This BBC Sunday Night Theatre presentation, broadcast on 15 April 1951, was an adaptation of Charles Terrot's historical novel about the early days of the Salvation Army. Producer Michael Barry scaled down the story to focus on two young women dispatched towards the latter part of the 19th century to introduce the Salvation Army into a bleak northern town.
Despite the 'scaling down' this was no small production, with 50 characters, a real Salvation Army band, filmed inserts and even a riot staged in the studio.
Shout Aloud Salvation was an ambitious project by an ambitious producer who was the newly appointed BBC Head of Television Drama and helped shape the medium in its formative years. The script contained 65 cuts and 35 mixes and fades before it went into rehearsal on the studio floor, with both Terrot and Barry working on the show and meeting with Salvationist historians to ensure authenticity in costumes, the routines of early evangelist meetings and period songs, for up to six months before transmission.
The mood of the play is set in the opening sequence of a "plain grey Britain against a darker background." The grimness of a Victorian industrial revolution below the sunlit leisure of Victorian prosperity is captured as the camera settles on 'The Miserable.' The description from the original teleplay script describing 'The Miserable' as "a creature of the slums of the last century. Probably conceived and born in intoxication. The face is a dehumanised grey mass. The flesh hangs in folds. The eyes are glazed disks, so vacant as to be almost opaque. The body is a shapeless bundle of stinking rags. The creature is crouched beneath a wall under a lamp that suggests we are outside the entrance to a railway station. Two girls stand beside it. They wear the bonnets and costumes of the Salvation Army of 1880-81. They have suitcases and each carries a large tambourine. The one bending over the creature is Janine Mayhew, a slim figure with short, curly hair. The other is Maud Harding, a fair pretty girl."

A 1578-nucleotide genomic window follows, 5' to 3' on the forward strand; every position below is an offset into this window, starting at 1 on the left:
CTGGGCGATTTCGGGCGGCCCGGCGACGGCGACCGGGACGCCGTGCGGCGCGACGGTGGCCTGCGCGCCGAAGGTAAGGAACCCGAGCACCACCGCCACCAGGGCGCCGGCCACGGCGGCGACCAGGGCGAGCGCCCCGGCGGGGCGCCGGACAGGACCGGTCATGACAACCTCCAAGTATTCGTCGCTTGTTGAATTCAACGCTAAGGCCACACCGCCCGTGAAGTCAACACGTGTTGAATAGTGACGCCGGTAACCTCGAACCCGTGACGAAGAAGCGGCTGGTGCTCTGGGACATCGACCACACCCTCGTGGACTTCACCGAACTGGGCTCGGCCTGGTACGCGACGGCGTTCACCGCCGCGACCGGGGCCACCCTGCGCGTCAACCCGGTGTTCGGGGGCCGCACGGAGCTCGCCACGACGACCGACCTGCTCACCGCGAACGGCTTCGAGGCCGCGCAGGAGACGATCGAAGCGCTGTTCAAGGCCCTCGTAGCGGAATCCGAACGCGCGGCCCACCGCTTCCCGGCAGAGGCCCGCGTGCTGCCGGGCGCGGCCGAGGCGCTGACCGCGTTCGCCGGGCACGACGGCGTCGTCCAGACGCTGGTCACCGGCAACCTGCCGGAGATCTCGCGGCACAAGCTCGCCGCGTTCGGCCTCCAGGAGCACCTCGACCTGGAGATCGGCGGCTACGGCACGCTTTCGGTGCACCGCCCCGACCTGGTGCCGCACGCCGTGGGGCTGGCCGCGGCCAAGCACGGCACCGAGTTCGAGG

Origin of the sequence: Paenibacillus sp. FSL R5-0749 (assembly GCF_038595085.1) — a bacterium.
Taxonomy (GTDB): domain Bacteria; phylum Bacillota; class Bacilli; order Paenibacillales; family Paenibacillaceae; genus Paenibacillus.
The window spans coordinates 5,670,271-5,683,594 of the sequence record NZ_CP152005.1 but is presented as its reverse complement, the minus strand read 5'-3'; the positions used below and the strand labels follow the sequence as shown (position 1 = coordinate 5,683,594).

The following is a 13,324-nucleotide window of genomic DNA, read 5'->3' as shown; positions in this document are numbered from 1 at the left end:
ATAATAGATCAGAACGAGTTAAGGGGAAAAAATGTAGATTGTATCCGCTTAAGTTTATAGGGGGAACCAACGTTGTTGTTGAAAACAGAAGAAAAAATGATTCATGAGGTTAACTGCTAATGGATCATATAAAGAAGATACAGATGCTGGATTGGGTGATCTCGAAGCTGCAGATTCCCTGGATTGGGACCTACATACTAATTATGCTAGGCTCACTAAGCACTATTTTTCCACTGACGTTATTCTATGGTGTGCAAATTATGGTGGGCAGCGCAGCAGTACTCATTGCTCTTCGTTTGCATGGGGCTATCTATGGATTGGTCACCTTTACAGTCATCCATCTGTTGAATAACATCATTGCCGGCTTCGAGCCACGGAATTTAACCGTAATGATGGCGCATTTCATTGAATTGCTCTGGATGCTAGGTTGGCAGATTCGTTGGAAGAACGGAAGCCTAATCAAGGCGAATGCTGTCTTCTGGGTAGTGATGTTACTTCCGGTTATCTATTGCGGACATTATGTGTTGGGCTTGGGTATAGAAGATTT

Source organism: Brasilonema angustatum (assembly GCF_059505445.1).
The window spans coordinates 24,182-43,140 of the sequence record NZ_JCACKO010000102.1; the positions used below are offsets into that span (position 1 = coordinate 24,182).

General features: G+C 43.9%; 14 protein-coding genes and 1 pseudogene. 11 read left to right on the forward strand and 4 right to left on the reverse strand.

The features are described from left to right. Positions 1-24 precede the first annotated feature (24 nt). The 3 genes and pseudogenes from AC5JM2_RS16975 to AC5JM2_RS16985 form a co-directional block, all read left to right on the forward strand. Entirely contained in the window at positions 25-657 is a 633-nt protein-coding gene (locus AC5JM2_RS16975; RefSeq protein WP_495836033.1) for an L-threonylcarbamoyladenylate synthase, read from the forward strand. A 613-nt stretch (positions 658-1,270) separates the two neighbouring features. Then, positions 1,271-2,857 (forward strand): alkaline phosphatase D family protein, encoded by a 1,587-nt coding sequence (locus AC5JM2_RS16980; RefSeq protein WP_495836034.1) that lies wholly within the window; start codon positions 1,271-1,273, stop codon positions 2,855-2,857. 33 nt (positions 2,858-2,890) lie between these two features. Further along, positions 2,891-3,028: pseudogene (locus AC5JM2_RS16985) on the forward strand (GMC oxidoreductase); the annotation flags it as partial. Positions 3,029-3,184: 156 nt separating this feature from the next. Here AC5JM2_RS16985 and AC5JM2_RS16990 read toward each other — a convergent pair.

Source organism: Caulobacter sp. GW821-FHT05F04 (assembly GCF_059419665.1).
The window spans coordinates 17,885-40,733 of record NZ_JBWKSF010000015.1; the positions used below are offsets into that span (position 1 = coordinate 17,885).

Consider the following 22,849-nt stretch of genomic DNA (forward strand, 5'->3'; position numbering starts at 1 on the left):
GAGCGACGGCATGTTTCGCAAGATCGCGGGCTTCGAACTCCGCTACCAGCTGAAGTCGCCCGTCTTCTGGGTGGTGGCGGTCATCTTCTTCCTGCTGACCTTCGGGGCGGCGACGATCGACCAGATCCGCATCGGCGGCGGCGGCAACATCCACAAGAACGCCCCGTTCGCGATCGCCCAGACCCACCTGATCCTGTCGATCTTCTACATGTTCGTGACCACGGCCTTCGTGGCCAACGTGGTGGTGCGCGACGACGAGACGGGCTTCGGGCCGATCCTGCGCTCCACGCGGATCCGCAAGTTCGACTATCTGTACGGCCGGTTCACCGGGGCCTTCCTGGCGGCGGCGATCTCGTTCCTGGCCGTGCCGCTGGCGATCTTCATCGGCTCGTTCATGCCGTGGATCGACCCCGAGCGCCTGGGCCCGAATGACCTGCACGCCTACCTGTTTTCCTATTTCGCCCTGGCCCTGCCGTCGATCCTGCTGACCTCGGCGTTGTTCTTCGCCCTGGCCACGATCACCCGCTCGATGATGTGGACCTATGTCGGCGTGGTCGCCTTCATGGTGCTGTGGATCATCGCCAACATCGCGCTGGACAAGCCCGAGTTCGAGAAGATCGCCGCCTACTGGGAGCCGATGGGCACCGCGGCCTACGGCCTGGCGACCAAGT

Janine was played by Virginia McKenna (pictured above with 'The Miserable'; actor Patrick Keogh), who, only a few months before, had shot to fame in the West End as a talented new actress. Also appearing in the 1951 adaptation was British character actor Leslie Dwyer who went on to appear in over a hundred television productions including Doctor Who, You're Only Young Twice, Coronation Street and Hi-de-Hi!, Lewis Casson (husband to the legendary actress Dame Sybil Thorndike and later knighted for his contribution to the British theatre), and Nicholas Hannen.
Critical reaction to Shout Out Salvation was unanimously positive with the Manchester Guardian proclaiming that the play "was the proof that the television 'blood and thunder' drama is fascinating." The Evening Standard called it the "Most successful of original television plays." However, there was criticism of the play's conclusion and Michael Barry acknowledged that it had been over-ambitious. It was amended for a new production five years later by George More O'Ferrall.
Published on April 5th, 2020. Written by Laurence Marcus (Sources: The Television Annual for 1952 & http://www.britishtelevisiondrama.org.uk/?p=319). for Television Heaven.